Price yourself appropriately

Many people find the freelance life draining and unprofitable because they just don’t value their time appropriately. Remember that in setting your prices, you need to factor in not just the base market rate, but also your on costs. These are higher than for a casual employee. Expect to charge a least 25% above the hourly rate you would receive if you were employed t do that work to account for  super, workers comp, leave etc. Also remember to factor in your business costs such as accounting, insurance and IT.

Working freelance also means you may not be being paid for every hour that you work.  There is unpaid work to take into account like marketing and admin.  So adjust your fees to what you believe is your true capacity to deliver.  This is probably a lot less than 40 hours a week, 52 hours a year. If you count in normal leave provisions and public holidays, our working years are more like 44 weeks and your billable hours of work may be as few as 10-20 a week. 

Once you have worked out your pricing, develop a rate card that you can give to clients and stick to it. It will save endless difficult conversations and present you as a professional who know your own worth.

Manage your relationships

The work to get a client is one of those costs of being freelance for which you do not get paid.  This work includes building networks, developing proposals, negotiating prices.  So you want to maximise the return from every working relationship: the contracted work, future work and referrals.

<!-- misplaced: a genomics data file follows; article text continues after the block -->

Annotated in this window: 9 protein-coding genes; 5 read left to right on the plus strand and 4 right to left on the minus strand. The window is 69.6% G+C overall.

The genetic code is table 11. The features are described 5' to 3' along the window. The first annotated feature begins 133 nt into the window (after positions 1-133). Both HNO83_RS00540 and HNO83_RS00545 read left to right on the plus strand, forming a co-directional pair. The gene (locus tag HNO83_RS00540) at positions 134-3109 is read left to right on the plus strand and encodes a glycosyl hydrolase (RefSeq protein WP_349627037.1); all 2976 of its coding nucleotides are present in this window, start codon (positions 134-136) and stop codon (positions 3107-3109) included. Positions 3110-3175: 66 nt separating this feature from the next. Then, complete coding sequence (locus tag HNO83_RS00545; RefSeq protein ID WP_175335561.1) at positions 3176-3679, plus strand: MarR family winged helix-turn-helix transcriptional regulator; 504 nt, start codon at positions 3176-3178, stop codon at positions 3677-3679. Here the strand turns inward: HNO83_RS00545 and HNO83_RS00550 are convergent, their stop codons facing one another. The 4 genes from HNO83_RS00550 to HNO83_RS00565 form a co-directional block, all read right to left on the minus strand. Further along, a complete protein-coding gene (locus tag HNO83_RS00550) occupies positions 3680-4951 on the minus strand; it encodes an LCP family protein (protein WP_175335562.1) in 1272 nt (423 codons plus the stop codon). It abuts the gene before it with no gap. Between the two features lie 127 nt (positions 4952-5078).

Your new client is taking a risk on you so it is up to you to give them the assurance you are able to provide what they need. Make sure you negotiate up front what they expect you to deliver and by when. Be realistic, do not over promise and set achievable deadlines.  Stay in communication throughout the project and advise of any issues as they come up. 

Watch your reputation

When you are competing for jobs on a regular basis, your professionalism and personality will be judged along with your skills and expertise. When working freelance, your reputation matters even more than when you are in fulltime employment. You are known not just for what you deliver, but for how you do your work and how you get along with others.

Being likable is something you can develop and will add to your value in the freelance world. It is simple things like listening, asking questions, being on time, putting away your phone in meetings and even forgiving others for the little slights.  It is not about being phony or brown-nosing, but giving others the respect you would like to have in return.

Freelance work may not be for everyone, but you may want to consider and start to develop your capacity to work this way.  The skills in strategic marketing, business acquisition and contract negotiation that you may need to develop will be increasingly important in our future working world.

Judith Bowtell
About the Author
Judith Bowtell is a former head of strategy and policy at Arts NSW, Screen NSW and Film Australia. She has worked in the arts, creative and community sector for 25 years, and founded Albany Lane Consulting in 2012. Albany Lane supports arts, creative and community workers through leadership, strategic and career development - coaching, workshops and consulting. The opinions in this article are hers, and hers alone. www.albanylane.com.au